Wood Chip Biofuel Plants to be Built in Mississippi
Kior Acquires $75 million Loans from Mississippi for Wood Chip Biofuel Plants
Texas biofuel company Kior has won funding from the state of Mississippi to build five plants to convert wood chips into a “biocrude” product.
Kior’s process converting wood chips and other biomass into a petroleum replacement uses a proprietary catalyst that can be recovered and reused. The process also produces gases that can be burned to generate enough electricity to run the biofuel production equipment. As a result, the biofuel manufacturing process is cost-effective enough to withstand even further drops in gasoline prices and still remain profitable. Additionally, Kior’s wood chip biocrude petroleum replacement can be delivered and refined using existing crude oil infrastructure. This makes it unique from other biofuel competitors, such as ethanol.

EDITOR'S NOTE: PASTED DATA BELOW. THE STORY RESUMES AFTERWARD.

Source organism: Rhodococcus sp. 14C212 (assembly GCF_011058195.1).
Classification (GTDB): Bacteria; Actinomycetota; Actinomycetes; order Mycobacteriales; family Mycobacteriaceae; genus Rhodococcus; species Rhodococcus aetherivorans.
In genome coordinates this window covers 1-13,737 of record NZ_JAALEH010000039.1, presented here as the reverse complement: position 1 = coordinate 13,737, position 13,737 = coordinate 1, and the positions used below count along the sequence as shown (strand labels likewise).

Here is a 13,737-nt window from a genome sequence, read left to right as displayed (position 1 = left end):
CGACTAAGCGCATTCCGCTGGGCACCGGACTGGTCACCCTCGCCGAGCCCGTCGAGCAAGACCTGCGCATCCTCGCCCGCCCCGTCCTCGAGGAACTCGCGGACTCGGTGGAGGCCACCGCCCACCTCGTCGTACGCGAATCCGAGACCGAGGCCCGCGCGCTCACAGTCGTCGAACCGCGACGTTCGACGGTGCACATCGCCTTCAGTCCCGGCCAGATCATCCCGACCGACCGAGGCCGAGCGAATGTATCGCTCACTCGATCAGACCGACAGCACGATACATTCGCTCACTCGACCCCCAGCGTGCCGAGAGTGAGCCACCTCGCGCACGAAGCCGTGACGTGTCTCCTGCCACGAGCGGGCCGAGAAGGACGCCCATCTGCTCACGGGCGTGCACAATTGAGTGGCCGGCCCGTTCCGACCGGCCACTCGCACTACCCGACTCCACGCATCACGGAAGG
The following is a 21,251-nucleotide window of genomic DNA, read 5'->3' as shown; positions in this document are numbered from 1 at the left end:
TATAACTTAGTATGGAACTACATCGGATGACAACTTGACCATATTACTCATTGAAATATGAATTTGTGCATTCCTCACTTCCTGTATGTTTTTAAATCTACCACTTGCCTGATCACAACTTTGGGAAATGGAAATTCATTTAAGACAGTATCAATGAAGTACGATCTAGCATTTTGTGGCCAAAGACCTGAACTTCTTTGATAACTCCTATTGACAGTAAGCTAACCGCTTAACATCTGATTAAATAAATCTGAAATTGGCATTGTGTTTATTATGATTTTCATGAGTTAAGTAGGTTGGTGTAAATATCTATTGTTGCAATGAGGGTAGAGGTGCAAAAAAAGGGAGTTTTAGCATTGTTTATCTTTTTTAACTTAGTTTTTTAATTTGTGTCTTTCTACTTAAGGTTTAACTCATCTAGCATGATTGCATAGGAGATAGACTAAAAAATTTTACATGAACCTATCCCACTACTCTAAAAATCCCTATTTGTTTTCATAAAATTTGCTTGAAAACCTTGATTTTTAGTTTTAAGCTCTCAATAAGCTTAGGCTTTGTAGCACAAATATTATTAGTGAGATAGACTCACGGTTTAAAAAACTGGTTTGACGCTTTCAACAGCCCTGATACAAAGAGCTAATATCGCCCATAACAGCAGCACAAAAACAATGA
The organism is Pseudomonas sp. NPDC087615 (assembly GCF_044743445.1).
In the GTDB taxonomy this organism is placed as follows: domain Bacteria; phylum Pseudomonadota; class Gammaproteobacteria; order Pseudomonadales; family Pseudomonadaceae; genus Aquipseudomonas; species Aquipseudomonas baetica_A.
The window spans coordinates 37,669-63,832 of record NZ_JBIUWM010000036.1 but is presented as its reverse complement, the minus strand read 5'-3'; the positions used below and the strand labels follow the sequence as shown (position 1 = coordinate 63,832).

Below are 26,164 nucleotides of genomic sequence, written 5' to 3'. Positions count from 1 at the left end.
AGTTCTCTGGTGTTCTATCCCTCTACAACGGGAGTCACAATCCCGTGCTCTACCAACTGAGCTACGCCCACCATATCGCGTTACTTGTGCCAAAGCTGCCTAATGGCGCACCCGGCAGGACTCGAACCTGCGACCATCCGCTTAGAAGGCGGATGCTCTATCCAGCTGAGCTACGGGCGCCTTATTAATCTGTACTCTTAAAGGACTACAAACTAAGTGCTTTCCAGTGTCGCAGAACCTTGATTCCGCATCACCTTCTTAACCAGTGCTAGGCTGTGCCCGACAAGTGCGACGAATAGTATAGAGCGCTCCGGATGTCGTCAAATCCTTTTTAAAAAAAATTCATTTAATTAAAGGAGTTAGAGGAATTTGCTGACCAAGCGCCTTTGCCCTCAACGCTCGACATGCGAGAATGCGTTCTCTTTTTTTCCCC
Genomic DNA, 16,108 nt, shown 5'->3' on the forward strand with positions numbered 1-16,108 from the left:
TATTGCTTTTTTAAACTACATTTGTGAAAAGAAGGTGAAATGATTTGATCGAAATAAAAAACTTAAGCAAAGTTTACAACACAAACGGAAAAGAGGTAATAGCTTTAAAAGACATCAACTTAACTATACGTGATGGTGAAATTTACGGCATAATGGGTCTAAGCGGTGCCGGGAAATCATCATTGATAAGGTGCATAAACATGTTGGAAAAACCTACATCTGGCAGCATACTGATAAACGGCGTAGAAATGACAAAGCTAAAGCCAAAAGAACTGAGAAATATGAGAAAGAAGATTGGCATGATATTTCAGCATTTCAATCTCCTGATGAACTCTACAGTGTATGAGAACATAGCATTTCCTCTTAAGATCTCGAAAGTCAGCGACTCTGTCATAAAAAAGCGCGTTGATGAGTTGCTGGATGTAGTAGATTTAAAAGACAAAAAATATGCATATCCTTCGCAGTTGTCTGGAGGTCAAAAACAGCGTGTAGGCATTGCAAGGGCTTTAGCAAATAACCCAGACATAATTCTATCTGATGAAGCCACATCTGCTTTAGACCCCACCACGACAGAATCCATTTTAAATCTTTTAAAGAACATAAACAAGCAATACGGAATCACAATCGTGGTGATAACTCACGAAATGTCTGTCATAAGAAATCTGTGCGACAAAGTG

These apparent benefits undoubtedly proved helpful in receiving the needed $75 million in loans from the state of Mississippi to build the biofuel production plants. The fact that the process uses wood chips or agricultural byproducts also makes it appealing to Mississippi, which has significant levels of those resources.
Although a total of five plants are planned, three are scheduled to be built over the next five years. The worker training programs and 1,000 jobs likely to be generated from the new wood chip biofuel production facilities will also be welcome.